Ladi Kwali was born in 1920 in the village of Kwali, Abuja to the family of potters. As a child, she learned to make pottery from her aunt through the traditional method of coiling. Her crafted pots were used for domestic purposes like cooking and storing water whereas the rich used them for ornamental and decorative purposes. The Emir of Abuja, Alhaji Suleiman Barau was enchanted by the beauty of her work, which made him to buy a whole collection. An English studio potter Michael Cardew saw her work at the Emir’s palace, he was surprised by the level of her work, as a result he stayed back for the purpose of spreading her work to the whole world. Michael found the first pottery training in Abuja, where he recruited and trained men. Ladi Kwali was the first woman to be enrolled at the Abuja pottery Center.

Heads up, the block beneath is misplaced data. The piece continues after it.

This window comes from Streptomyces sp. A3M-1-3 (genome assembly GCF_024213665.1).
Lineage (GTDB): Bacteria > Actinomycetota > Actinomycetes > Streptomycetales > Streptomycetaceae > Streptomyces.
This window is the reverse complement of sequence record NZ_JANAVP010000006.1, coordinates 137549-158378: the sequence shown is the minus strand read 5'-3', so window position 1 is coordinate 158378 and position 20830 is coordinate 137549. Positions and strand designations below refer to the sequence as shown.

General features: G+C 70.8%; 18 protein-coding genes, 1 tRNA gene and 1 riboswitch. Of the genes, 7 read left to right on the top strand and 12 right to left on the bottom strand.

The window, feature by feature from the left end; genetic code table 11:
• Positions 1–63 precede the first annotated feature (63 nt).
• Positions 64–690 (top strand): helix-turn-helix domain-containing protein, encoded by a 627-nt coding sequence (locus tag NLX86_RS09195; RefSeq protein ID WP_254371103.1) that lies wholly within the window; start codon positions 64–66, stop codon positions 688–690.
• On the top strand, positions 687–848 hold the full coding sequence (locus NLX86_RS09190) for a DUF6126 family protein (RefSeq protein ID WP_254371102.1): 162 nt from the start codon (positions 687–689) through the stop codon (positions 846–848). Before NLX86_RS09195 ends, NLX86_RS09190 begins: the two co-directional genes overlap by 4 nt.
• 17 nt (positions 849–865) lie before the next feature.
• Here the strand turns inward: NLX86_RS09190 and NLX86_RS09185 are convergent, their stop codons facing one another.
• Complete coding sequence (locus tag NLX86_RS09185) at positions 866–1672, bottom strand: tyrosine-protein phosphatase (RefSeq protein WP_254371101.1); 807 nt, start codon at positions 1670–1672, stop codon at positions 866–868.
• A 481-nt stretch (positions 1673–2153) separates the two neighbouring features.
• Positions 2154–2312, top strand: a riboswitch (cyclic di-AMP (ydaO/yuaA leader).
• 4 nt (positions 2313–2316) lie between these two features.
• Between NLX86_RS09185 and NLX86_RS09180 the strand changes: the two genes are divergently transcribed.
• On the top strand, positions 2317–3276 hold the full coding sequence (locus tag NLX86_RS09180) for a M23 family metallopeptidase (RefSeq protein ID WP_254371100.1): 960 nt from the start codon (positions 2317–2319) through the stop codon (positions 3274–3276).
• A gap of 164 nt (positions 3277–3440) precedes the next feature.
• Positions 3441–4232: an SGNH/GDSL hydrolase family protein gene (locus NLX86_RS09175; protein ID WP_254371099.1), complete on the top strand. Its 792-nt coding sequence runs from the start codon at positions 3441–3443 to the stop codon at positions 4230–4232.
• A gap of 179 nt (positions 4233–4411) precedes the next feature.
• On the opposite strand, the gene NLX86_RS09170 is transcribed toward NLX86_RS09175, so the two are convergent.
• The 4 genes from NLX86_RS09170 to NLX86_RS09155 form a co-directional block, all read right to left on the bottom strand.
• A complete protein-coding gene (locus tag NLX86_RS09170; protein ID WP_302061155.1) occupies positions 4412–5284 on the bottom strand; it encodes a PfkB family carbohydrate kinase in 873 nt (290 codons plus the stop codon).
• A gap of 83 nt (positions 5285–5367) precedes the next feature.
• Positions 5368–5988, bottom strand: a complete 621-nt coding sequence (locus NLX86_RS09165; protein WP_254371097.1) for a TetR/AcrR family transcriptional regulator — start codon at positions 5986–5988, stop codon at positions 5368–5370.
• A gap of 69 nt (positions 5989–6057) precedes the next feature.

Ladi Kwali’s works were displayed on Nigeria’s Independence Day of 1960. During her London famous tour, she showcased her pottery works, which she was honored with the award of the Member of the Most Excellent Order of the British Empire. Despite being illiterate, she was honored with a doctorate degree by the Ahmadu Bello University in Zaria, Kaduna State in 1977; she was also a part-time lecturer and demonstrator at the university. In 1983, she was honored with the national honor of the Officer of the Order of the Niger (OON).  On the 12th of August 1984, Ladi Kwali died at the age of 59 in Minna . She was married, but had no children. She was considered a great mother by many of her students. Her portrait is featured on the Nigerian twenty Naira currency note.

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